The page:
Challenges posing ASEAN-India Commemorative Summit
Leaders of the 10 ASEAN countries are in New Delhi to celebrate 25 years of India's ties with the southeast Asian bloc.
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India and ASEAN are celebrating their 25th year of partnership in 2018. This is also the 50th anniversary of ASEAN. It is the 15th anniversary of our summit-level engagement established in 1992 and the fifth year of our strategic partnership enunciated at the 20th anniversary commemorative summit in 2015. And they are coming in a big way to celebrate their Indian partnership.
As part of India’s invigorated Act East Policy since 2014, a closer engagement with the ASEAN countries has been notable. Indian high dignitaries have visited all ASEAN countries since 2014 to show an intensive level of political engagement.
India extends a warm welcome to the @ASEAN leaders who have arrived to take part in the ASEAN-India Commemorative Summit (AICS) to celebrate 25 years of India-ASEAN partnership and our #RepublicDay celebrations. It is the honour of 125 crore Indians to host these eminent leaders.— Narendra Modi (@narendramodi) January 24, 2018
Vietnam is a preferred partner for India in ASEAN. Our economic engagement has witnessed a remarkable growth. We need to redouble our efforts to reach the target of US $15 billion in bilateral trade by 2020 #PresidentKovind— President of India (@rashtrapatibhvn) January 24, 2018
Currently stationed in the Rashtriya Rangshala Camp for final touches, here's a sneak peek of the two @ASEAN tableaux which shall feature in the #RepublicDay parade for the first time ever@nsitharaman @indiatoasean #ActEast pic.twitter.com/0mF5ZhPGnd— Raksha Mantri (@DefenceMinIndia) January 24, 2018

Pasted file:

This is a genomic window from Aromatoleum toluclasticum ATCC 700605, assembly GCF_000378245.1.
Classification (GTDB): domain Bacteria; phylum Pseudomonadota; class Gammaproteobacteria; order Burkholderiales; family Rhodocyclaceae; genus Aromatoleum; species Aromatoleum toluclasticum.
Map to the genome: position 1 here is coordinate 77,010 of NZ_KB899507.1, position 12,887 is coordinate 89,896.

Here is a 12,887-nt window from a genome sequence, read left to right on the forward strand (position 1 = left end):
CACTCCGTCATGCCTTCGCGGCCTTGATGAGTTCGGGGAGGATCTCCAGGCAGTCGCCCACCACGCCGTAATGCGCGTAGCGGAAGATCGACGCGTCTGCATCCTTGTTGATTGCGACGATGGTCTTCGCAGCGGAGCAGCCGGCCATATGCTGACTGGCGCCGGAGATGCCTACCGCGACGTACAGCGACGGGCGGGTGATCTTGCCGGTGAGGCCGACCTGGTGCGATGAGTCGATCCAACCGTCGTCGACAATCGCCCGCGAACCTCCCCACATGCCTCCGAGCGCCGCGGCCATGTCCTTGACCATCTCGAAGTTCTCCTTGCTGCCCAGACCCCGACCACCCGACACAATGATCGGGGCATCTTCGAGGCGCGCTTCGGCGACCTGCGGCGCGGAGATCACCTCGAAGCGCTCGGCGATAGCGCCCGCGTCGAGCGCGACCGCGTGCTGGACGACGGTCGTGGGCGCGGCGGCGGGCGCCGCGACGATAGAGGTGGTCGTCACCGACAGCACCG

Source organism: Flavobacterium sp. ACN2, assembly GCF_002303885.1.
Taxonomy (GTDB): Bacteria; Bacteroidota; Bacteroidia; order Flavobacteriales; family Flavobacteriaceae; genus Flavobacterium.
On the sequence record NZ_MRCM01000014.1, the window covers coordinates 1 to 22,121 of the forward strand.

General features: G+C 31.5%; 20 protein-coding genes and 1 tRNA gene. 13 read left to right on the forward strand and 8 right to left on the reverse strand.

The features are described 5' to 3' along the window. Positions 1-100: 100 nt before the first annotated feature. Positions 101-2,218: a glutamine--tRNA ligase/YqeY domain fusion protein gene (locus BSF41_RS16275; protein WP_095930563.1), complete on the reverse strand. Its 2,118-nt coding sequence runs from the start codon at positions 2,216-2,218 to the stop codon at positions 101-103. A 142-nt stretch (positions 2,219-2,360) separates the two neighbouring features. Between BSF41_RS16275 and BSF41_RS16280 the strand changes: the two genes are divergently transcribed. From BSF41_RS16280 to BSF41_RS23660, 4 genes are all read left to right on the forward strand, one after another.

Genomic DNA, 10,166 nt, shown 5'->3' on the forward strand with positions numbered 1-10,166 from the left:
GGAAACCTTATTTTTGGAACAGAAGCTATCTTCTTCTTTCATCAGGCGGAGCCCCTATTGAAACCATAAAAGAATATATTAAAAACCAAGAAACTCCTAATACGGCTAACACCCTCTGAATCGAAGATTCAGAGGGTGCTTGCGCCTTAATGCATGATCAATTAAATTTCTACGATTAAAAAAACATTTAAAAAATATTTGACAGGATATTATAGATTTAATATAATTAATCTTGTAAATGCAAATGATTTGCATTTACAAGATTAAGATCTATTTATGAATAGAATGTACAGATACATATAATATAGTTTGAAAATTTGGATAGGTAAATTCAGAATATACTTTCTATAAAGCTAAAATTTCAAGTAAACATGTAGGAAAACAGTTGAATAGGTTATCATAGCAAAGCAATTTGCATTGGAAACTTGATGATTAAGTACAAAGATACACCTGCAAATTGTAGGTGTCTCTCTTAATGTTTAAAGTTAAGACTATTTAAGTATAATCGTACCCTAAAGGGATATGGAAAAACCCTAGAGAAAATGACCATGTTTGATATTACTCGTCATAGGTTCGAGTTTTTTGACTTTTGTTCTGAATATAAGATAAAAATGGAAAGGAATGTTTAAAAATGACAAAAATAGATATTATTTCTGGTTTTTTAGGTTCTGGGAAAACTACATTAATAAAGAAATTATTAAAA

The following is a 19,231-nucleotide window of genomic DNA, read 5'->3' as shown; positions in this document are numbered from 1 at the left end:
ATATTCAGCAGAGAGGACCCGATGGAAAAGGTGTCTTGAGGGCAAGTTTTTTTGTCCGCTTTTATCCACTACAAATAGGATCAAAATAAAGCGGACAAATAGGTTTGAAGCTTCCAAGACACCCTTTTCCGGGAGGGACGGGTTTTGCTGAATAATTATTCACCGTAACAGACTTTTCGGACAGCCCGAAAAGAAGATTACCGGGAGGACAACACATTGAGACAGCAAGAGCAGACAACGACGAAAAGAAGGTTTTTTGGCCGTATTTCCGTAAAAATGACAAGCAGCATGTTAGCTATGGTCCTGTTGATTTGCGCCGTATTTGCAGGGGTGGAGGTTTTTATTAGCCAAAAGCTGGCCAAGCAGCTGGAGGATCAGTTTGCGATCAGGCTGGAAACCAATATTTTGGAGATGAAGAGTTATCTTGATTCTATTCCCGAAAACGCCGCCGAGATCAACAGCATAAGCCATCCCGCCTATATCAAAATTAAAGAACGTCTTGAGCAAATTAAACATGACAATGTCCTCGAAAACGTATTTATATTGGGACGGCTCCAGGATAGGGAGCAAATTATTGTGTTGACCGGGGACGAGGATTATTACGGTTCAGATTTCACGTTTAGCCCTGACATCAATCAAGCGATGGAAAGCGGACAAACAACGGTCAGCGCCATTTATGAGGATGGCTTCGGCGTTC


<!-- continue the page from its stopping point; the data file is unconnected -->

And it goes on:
PM Modi has kept the tradition of participating in the East Asia Summit (EAS) and India ASEAN summits by visiting Myanmar, Laos and the Philippines. This helped reduce the VIP visit gap with some of them, and the perception that India was now more politically engaged has been noticed.
The participation of all 10 leaders at the 25th India ASEAN Commemorative Summit is significant. This is not in lieu of the annual India-ASEAN Summit, but as in 2012, in addition to. Besides, this time the summit is enhanced by having all 10 ASEAN leaders as guests of honour at the Republic Day Parade which is unprecedented in its appeal and honour. In 2012, nine out 10 countries were represented at HOS/G level with the Philippines sending their vice-president. Now all 10 are expected with a Vietnamese state visit shortly thereafter.
Since 1967 and beyond, ASEAN has been a symbol of inclusive embrace of all neighbours whatever their development status or historical background. They united for peace, stability and progress and showed remarkable stability, if not spectacular progress, and created a common area for shared values and objectives. They charted the concept of ASEAN centrality in the region which allowed the emergence of the East Asia Summit, the Asian Regional Forum and their offshoots. They maintained peace among themselves effectively and created a community of 600 million people looking for their destiny along with their friends like India.
pm Narendra Modi with Singapore counterpart Lee Hsien Loong prior to their bilateral meeting on the sidelines of the India-Asean commemorative summit at Hyderabad House in New Delhi. (Credit: PTI photo)
When PM Modi meets his ASEAN colleagues in "retreat" and in summit plenary, he will transition from the shared values in a fractured world discussed at WEF Davos to a more inclusive shared values, common destiny with ASEAN leaders. This is a clear enhancement over the ASEAN-India Partnership for Peace and Shared Prosperity theme five years ago.